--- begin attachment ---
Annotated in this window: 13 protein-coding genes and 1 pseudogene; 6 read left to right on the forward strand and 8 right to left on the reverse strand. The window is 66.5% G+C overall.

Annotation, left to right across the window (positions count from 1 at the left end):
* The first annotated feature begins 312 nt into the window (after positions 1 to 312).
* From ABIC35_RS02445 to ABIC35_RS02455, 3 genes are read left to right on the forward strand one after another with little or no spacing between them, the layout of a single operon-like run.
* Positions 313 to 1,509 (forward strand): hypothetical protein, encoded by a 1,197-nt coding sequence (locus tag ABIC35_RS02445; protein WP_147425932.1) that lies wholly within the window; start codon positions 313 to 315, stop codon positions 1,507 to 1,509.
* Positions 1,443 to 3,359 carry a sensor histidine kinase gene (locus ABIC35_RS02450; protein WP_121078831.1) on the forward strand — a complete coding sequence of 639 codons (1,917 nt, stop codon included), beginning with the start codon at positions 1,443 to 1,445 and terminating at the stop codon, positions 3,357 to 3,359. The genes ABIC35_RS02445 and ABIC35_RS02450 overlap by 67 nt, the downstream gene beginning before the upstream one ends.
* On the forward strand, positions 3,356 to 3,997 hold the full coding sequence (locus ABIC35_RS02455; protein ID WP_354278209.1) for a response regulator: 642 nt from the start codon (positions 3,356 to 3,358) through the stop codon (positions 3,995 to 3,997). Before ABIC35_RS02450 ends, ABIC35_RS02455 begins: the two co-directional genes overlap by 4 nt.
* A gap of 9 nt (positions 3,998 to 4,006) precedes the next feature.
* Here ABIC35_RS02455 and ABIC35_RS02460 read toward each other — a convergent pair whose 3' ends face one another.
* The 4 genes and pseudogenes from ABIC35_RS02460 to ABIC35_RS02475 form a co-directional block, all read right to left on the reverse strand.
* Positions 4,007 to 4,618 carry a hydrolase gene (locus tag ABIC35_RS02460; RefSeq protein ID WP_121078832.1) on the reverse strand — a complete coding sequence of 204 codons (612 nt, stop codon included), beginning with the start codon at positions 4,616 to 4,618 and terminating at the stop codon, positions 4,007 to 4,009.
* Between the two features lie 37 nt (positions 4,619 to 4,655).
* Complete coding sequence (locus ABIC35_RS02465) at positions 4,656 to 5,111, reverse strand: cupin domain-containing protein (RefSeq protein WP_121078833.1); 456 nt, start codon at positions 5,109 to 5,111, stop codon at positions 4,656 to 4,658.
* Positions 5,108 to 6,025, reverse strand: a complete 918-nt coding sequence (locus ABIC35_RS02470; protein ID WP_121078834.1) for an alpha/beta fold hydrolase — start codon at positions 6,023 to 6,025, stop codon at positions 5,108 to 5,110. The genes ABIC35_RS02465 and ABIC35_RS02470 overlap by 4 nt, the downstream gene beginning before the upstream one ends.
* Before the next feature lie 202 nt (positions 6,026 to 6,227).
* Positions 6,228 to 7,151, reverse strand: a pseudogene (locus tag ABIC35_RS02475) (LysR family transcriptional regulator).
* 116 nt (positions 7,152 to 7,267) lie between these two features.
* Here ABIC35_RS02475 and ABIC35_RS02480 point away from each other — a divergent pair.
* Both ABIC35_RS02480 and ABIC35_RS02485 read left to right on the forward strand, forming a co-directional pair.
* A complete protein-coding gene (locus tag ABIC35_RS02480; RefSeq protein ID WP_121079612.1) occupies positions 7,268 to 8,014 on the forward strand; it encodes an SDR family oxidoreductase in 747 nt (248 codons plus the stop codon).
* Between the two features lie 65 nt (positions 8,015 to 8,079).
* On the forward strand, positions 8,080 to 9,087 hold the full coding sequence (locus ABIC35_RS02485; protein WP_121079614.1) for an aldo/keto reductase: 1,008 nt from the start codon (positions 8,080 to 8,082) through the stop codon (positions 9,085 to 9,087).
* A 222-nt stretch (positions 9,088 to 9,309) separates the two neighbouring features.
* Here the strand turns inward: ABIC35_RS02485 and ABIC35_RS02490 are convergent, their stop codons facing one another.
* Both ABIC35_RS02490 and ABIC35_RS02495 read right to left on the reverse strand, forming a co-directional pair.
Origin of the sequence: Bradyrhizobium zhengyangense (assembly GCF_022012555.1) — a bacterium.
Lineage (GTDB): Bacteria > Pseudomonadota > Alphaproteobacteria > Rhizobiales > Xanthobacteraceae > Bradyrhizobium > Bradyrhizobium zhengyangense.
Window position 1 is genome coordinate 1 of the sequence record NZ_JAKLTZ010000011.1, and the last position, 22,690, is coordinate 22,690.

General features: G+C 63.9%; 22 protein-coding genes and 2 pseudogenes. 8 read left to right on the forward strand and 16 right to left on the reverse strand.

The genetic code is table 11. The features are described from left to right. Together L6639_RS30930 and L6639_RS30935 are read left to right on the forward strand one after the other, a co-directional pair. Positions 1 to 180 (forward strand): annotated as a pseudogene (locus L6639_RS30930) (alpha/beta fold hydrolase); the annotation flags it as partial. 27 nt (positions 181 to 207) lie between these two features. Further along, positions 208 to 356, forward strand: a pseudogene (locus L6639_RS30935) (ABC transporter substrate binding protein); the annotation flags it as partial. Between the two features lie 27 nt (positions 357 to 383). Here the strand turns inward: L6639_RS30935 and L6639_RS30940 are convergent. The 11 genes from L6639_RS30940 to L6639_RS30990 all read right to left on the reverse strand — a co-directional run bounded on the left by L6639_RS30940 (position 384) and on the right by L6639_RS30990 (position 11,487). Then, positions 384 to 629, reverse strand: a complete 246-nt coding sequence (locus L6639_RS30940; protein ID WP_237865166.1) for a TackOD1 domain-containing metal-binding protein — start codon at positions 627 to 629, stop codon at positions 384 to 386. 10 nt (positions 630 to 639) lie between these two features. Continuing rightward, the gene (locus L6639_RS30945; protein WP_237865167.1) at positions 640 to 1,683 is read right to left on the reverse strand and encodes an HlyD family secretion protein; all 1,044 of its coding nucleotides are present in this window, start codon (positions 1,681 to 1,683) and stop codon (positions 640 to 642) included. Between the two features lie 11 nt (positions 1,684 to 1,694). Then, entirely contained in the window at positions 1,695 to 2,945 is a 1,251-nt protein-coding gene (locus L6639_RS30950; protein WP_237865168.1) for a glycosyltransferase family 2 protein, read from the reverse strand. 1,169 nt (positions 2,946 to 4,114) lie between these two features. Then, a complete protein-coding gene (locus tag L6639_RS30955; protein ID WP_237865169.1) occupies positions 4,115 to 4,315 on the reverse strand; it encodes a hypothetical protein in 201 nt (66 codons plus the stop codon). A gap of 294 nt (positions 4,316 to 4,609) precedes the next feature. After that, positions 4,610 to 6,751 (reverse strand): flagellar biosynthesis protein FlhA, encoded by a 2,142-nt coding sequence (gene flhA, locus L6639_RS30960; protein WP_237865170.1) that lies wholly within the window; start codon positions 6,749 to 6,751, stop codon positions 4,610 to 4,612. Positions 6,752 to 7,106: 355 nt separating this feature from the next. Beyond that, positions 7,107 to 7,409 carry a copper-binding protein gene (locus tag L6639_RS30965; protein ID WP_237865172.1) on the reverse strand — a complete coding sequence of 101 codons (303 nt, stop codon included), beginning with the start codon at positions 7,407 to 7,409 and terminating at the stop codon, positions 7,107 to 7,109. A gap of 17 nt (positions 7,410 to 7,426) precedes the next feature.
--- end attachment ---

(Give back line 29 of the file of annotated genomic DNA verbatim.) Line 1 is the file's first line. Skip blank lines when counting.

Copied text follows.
General features: G+C 63.9%; 22 protein-coding genes and 2 pseudogenes. 8 read left to right on the forward strand and 16 right to left on the reverse strand.